Book Review: “Life, Bound” by Marian Matta (@MidnightSunOne @EasternRegional)

Life, Bound (MidnightSun Publishing, October 2020) by Marian Matta

U.S. author Stephen King famously said, “A short story is like a quick kiss in the dark from a stranger. That is not, of course, the same thing as an affair or a marriage, but kisses can be sweet, and their very brevity forms their own attraction.”

In this sense, Marian Matta’s short stories may be described as “quick kisses in the dark”. Collected under the title “Life, Bound”, these 16 stories are brief yet with lingering attraction, for we often catch glimpses of their subjects and themes out of the corner of our eyes.

Matta’s stories are snippets of human lives, like slices of a savoury pie lovingly prepared by our local bakery. One bite of a single slice is enough for us to imagine how rich and delicious the whole pie is. The taste is familiar – a reminder of our hometown.

Matta’s characters exist everywhere in our community – people chasing fame and glory, people fleeing violence and trauma, people seeking redemption, and people striving to self-define. Inevitably, there are couples in love, couples bound by love, couples liberated from love, and couples missing out on love.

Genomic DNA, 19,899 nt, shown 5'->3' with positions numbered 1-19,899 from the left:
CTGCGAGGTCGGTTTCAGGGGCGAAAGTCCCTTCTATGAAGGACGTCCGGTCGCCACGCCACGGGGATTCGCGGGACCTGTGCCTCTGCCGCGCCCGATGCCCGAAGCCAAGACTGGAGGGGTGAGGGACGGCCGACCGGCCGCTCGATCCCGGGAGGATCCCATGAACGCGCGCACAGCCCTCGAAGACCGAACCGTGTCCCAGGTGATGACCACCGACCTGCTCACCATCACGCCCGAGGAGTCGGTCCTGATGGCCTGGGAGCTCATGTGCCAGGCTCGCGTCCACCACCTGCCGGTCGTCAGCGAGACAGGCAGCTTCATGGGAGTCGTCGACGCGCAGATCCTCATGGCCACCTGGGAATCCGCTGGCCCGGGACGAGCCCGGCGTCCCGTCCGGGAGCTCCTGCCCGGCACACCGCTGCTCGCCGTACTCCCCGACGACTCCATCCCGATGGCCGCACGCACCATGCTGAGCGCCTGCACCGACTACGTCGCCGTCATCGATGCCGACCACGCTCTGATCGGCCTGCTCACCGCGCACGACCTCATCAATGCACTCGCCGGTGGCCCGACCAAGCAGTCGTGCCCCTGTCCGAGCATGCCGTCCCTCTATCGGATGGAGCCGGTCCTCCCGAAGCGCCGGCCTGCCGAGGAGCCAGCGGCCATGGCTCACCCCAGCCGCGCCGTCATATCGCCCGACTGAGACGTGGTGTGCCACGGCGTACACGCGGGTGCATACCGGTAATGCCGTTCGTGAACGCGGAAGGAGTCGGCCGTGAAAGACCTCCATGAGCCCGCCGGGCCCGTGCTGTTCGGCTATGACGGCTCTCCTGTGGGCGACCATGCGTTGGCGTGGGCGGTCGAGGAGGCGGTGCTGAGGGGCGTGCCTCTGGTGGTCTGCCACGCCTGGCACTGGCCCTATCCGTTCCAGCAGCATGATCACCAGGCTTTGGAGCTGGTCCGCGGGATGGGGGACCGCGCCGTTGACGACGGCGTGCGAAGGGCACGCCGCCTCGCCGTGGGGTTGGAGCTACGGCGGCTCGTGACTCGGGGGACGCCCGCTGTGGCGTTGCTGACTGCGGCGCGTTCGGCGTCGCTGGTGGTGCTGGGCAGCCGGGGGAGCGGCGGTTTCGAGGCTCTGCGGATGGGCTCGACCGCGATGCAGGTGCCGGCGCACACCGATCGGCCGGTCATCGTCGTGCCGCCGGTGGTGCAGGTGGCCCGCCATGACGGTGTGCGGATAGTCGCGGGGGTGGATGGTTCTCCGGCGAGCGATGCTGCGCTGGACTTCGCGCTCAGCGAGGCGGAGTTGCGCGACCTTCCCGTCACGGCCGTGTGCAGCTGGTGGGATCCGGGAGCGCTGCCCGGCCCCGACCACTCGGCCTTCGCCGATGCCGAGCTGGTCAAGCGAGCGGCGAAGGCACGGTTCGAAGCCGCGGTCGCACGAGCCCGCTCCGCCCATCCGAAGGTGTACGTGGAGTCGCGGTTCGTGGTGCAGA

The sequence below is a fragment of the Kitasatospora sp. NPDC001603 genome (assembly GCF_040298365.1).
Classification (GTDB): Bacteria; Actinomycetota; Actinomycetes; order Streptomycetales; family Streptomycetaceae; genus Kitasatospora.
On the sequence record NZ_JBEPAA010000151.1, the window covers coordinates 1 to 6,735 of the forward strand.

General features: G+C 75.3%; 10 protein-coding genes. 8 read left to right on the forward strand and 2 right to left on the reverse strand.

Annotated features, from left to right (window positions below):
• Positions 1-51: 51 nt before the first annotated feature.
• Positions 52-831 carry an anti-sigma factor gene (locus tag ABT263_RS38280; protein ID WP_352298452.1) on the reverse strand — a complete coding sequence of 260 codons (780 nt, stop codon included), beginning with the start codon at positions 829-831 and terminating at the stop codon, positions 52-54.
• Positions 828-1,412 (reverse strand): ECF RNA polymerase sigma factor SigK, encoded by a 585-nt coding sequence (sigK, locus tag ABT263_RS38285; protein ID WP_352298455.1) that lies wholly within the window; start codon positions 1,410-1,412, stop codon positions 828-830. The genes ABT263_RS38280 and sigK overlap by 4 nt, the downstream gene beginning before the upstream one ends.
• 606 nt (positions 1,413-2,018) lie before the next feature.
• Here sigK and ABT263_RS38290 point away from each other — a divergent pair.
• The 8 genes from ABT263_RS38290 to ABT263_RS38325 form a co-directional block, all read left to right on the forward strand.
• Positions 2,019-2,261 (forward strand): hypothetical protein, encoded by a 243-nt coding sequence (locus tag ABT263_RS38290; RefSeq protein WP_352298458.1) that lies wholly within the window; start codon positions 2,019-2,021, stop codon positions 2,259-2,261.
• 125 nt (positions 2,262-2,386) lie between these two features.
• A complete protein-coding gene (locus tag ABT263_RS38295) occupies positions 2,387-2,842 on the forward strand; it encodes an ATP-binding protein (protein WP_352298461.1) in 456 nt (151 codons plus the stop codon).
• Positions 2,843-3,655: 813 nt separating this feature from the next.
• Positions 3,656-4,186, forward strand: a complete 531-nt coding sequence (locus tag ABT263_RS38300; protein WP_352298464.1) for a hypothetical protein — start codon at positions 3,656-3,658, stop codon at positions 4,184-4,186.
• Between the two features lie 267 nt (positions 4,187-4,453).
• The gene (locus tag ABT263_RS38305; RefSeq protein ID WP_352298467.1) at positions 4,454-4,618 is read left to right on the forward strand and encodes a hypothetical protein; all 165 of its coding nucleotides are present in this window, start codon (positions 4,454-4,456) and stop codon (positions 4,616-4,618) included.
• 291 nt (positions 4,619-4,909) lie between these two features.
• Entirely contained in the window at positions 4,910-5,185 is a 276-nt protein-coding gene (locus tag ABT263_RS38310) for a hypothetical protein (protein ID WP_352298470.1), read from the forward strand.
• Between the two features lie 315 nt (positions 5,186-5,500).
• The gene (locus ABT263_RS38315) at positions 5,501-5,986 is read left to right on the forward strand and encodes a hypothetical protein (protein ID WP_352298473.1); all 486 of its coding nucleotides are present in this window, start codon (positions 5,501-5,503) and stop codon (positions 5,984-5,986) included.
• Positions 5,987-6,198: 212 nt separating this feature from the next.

But there is often a touch of kindness in Matta’s calm and detailed illustration of the many tragedies and triumphs of humanity. As an author, she shows much compassion and empathy to her characters who are trapped in situations not of their own making and/or out of their control.

In each story, Matta observes how her characters react to their restrictive circumstances. While some choose to rebel against their oppressors, others patiently wait for salvation. Still others are able to endure their misfortune by taking action to care for each other. All are graciously documented.

It is this sense of grace subtly conveyed through Matta’s writing that reminds this reviewer of Vincent van Gogh, whose eyes “watch the world and can’t forget”. To borrow Don McLean’s words, as “weathered faces lined in pain / are soothed beneath the artist’s loving hand”, readers are able to find comfort and peace. Life once again becomes bearable because someone else has (temporarily) exorcised its dark shadow.

Matta has a clear knack for writing, her excellent choice of words vividly projecting images straight into our imagination. For example: “She is dowdy like the other hundred or so wives in the dying town are dowdy, their colours all drained away, their blues sucked up into the hot sky, their greens absorbed into the sombre gums which fringe the small holdings, their reds bled out every month until another pregnancy intervenes. Grey wraiths are all that’s left.”

Matta is also unafraid of experimenting. The 16 short stories vary considerably in terms of length, style, atmosphere, perspective, and message, their only shared feature being a distinct focus on discovery. Whether it is discovery of oneself or others is beside the point, as long as the process is worth it.

And, as many of the characters in Life, Bound have told us – it is.

Note: This book review was originally published under the title “Short stories a quick kiss” by Ranges Trader Star Mail, June 8, 2021, Page 12.

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